At least, I thought, I’d see a medical professional soon and they would ease all my worries away, right? Nope. When that first appointment letter arrived and we excitedly ripped it open to find out when we’d be seeing the midwife I can’t pretend it wasn’t a bit of an anti-climax to find it wouldn’t be for a few weeks yet. But when that came around she’d make me do a test, right? Nope. She just took my word for it and happily harvested what felt like a gallon of my blood to test for everything other than pregnancy, it felt. I even picked a hospital to give birth in at that appointment, which felt weird because how do I know which freakin’ hospital I’d like to give birth in? – I’ve never done this before!! – but no actual reassurance that I was, in fact, definitely pregnant. Then it turned out we had conveniently chosen to book a two and a half week trip away starting right around the time we would normally be due our 12 week scan, so I had yet more time to go before I would finally get what I’d been waiting for – the reassurance that I hadn’t imagined the whole thing. It wasn’t an easy time, and had we not been abroad I think we would definitely have booked a private scan just to stop me going crazy. I wish I was kidding when I said I would quite literally lie awake at night wondering if what I thought were pregnancy symptoms were actually the beginnings of some horrible illness, or how I would break it to the few friends and family we had told that I wasn’t really expecting at all, and to top it off was probably going to die any time soon. Dan and I both had this romantic vision that the first time we saw our little one wriggling around on the screen it would be a huge, momentous occasion, and of course it was in a way. But to be honest, I was just so relieved that what I saw was fetus shaped not tumour shaped, and that the Sonographer didn’t looked at me all confused and ask what on earth made me think I was with child in the first place, that I kind of forgot to feel anything at all!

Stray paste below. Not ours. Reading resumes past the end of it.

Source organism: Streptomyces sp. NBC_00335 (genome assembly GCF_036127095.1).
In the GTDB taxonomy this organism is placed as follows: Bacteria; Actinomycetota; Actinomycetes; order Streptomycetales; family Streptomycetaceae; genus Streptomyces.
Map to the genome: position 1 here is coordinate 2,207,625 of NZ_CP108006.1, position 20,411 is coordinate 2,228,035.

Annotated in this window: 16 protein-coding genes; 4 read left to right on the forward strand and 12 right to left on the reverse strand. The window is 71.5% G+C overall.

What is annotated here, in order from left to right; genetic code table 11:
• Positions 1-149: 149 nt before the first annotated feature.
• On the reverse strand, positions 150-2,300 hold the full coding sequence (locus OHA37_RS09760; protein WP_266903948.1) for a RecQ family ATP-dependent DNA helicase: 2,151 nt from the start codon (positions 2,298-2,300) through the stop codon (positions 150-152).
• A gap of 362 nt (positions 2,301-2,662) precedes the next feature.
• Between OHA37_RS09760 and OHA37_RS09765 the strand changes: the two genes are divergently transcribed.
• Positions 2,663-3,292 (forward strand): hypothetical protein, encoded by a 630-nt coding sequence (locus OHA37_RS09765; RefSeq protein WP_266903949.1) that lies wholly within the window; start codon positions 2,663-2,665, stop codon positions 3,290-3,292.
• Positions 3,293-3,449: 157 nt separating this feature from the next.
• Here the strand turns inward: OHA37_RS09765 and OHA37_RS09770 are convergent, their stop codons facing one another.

You don’t feel like yourself…